The Steering Committee planned a series of informational and educational workshops about data collection, data analysis and the use of data to make intelligent decisions that took center stage at the 2012 NAPT Summit in Memphis. Again the feedback was enthusiastically positive; in fact, the number of volunteers swelled to nearly 150.

The Steering Committee (which has added Tim Calabrese, and NAPT Region 3 Director Steve Simmons in place of Robert Streeter, who retired, and John Fahey, who had to focus his time and attention on a big project for Tyler Technologies) would like to now pilot test our data collection methodology, with the intent of utilizing the data we collect to once again do workshops at the NAPT Summit in Grand Rapids next month. To do this, we need your help.

PLEASE complete the survey, which will only take about 10 minutes. To participate, please use this link:

With your support, we will continue to refine our methodology, especially on the front end. We plan to develop a user friendly interface that will enable you to easily and quickly identify issues. Ultimately, you'll possess the ability to chart your district's progress year over year, and to connect, if desired, with others NAPT members that share your interests and goals.

Again, we'd appreciate your participation in this survey. Your support and assistance will ensure we identify and share best practices that ensure the highest safety standards possible for the students we transport.

Alexandra Robinson, M. Ed, CDPT
NAPT PresidentMore

2013 NAPT Election: Seats open for Regions 1 and 5, Affiliate Member and President-Elect

Four seats on the NAPT Board of Directors are open for election this year: Region 1, Region 5, President-Elect and Affiliate Member. Any person who wishes to be a candidate for NAPT president-elect or regional director must be an active individual member of the association for at least two years; a candidate for affiliate member director must be a current business partner individual member.

Anyone interested in running for president-elect or regional director must be nominated by a minimum of two active individual members of the association; candidates for regional director must be nominated by individuals from that particular region. Individuals running for affiliate member director must be nominated by at least two current business partner individual members.

The president-elect is selected by vote of all active members. Regional directors are selected by vote of only those active members whose mailing address is within that specific region. The affiliate member director is chosen by NAPT Business Partner Individual Members only. The President Elect serves a 4-year term (two as President-Elect, two as President); the Regional Director serves for three years and the Affiliate Member serves for two years.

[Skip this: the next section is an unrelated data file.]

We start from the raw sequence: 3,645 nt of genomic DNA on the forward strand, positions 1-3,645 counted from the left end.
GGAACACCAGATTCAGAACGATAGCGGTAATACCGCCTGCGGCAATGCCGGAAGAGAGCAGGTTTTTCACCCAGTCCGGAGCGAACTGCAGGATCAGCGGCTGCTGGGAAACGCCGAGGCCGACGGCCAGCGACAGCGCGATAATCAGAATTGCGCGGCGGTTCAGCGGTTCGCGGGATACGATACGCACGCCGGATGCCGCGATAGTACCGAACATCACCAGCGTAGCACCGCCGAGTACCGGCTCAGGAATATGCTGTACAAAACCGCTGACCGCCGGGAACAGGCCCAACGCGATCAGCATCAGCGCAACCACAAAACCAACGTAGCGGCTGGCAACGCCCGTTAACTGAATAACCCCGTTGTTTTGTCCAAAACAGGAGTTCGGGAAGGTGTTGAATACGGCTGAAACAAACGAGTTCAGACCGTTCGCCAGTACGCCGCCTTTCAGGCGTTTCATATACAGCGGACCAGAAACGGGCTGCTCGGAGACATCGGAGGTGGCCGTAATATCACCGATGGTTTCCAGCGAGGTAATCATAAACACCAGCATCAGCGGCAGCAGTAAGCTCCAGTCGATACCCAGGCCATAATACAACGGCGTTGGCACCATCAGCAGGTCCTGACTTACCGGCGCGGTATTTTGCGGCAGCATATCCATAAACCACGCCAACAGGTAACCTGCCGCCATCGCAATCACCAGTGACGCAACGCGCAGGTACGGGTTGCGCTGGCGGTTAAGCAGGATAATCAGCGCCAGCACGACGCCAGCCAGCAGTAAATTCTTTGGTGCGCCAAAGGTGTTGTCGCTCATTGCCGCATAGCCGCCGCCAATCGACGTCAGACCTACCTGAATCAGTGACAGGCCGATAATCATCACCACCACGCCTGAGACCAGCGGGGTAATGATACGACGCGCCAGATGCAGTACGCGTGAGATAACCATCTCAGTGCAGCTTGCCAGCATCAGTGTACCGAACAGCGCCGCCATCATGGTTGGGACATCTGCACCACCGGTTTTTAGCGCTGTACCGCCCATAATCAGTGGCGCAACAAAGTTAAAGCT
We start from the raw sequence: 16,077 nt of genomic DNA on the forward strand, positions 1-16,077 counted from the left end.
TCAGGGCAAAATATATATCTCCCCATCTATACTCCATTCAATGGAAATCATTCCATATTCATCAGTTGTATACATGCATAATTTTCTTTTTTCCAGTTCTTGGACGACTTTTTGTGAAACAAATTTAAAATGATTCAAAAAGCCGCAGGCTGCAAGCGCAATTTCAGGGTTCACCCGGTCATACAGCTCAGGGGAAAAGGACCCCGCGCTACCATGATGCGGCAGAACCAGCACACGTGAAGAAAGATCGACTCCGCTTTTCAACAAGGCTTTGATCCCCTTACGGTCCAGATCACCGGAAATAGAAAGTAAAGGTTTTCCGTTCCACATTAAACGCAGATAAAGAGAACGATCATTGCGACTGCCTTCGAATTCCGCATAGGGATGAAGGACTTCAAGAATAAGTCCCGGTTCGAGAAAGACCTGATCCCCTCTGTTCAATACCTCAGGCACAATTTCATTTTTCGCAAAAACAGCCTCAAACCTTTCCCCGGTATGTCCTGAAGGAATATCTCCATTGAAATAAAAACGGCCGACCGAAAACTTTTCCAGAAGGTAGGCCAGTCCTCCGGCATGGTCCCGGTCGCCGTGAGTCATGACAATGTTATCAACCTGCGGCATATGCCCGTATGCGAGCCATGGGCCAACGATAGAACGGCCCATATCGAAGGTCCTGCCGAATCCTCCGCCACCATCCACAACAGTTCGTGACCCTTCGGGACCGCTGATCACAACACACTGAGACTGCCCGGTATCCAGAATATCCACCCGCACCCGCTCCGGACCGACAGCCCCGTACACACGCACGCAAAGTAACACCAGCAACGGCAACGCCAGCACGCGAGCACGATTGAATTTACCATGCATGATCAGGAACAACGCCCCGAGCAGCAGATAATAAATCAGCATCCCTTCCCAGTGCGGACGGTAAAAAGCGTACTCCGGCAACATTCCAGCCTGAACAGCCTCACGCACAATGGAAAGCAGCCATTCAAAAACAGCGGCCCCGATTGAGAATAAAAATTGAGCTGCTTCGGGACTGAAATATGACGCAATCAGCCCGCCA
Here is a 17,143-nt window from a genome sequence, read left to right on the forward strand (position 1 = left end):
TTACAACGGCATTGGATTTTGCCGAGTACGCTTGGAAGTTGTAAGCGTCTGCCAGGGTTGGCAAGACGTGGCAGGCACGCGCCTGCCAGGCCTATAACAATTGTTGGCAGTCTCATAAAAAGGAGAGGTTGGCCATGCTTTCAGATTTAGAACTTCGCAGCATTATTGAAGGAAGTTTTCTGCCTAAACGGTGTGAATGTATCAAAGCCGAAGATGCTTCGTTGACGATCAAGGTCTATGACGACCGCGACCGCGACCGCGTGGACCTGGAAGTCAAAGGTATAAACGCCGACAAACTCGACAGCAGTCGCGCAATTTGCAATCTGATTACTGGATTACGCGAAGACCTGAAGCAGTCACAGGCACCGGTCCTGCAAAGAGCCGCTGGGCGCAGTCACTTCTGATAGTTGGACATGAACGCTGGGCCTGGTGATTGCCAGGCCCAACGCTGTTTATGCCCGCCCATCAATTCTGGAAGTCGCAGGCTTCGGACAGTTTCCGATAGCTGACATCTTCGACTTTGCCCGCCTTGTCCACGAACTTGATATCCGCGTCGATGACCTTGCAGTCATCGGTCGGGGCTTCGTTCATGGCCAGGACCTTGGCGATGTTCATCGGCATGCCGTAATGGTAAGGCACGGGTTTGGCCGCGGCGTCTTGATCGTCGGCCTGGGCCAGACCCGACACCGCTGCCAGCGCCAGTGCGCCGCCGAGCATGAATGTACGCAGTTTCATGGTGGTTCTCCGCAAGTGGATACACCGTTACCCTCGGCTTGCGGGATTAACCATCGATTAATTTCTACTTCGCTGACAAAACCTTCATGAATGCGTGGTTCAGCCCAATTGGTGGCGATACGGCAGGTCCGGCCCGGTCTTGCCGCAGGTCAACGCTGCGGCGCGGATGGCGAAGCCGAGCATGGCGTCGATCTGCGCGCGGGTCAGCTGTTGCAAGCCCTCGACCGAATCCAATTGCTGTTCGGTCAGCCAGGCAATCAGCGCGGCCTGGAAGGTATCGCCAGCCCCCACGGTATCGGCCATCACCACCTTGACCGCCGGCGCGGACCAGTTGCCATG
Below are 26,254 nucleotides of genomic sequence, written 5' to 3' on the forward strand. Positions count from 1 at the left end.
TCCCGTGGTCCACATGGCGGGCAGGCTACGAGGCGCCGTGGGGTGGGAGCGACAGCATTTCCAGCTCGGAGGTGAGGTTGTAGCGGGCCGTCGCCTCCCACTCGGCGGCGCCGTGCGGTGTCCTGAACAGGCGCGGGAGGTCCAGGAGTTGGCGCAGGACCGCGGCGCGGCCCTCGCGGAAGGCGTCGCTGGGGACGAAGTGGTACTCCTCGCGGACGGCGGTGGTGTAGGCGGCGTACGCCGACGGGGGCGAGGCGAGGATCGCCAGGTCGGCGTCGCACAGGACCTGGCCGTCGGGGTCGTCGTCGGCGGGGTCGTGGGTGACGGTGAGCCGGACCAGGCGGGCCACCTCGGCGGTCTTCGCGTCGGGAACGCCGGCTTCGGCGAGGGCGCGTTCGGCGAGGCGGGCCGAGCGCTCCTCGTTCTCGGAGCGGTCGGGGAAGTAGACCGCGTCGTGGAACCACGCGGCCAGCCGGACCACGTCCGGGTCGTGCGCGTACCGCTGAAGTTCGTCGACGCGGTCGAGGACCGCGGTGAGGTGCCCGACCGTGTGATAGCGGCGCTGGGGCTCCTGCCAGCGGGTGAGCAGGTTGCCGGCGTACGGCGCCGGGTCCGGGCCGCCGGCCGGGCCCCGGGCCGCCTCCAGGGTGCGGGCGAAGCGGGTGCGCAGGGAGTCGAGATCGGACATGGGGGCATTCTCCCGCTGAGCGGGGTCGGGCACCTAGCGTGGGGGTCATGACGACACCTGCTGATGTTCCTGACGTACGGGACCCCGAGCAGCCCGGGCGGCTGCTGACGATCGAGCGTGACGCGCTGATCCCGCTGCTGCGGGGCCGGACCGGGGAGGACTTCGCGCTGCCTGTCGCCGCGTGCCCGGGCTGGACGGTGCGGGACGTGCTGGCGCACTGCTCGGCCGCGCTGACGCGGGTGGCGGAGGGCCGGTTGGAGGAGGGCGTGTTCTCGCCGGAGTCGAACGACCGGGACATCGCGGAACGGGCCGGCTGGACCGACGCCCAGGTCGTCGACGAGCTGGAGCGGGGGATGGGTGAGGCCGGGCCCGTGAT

Absentee Ballot Return — All absentee ballots must be received at NAPT headquarters no later than Wednesday, Oct. 9.

Election Day is Wednesday, Oct. 23. Elections will be held in Grand Rapids, Mich., on the Trade Show floor from 10 a.m. – noon. For information about the candidates, please visit the website at

The wheels on the bus: Safety in school transportation
By Denise A. Valenti
It is an event that parents fear with the start of each school year — a serious accident involving their child's bus. It happened Aug. 21 outside of Kansas City, Mo., as a school bus overturned on the way to a school event. As frightening as a school bus accident can be, the greater risk for a child is when approaching or leaving a school bus, based on reports by the National Highway Traffic Safety Administration. It is important that children, parents, transportation personnel and the driving public become more aware of the safety issues regarding school buses and the transportation of students.More

Students may be charged with cyberbullying after Florida girl's suicide
The Associated Press via The Washington Post
After a year of receiving online messages such as "You should die" and "Why don't you go kill yourself," Rebecca Ann Sedwick couldn't take it anymore. The 12-year-old girl recently took her life, and now authorities have seized computers and cellphones from some of the girls who sent the messages as they decide whether to bring charges in what appeared to be the nation's latest deadly cyberbullying case.More

New technology helps schools to communicate with their community
The Huffington Post
As technology changes how we work and live, school districts find themselves in the position of choosing what, if any, new technology will help their students learn more easily, and help them communicate more effectively with their public. It is very difficult now to find a school district anywhere in the U.S. that hasn't made technology an integral part of their strategy for classroom learning and communicating to their public. Districts are asking themselves, is an iPad a luxury item or is it a tool that can help students of all skills sets learn?More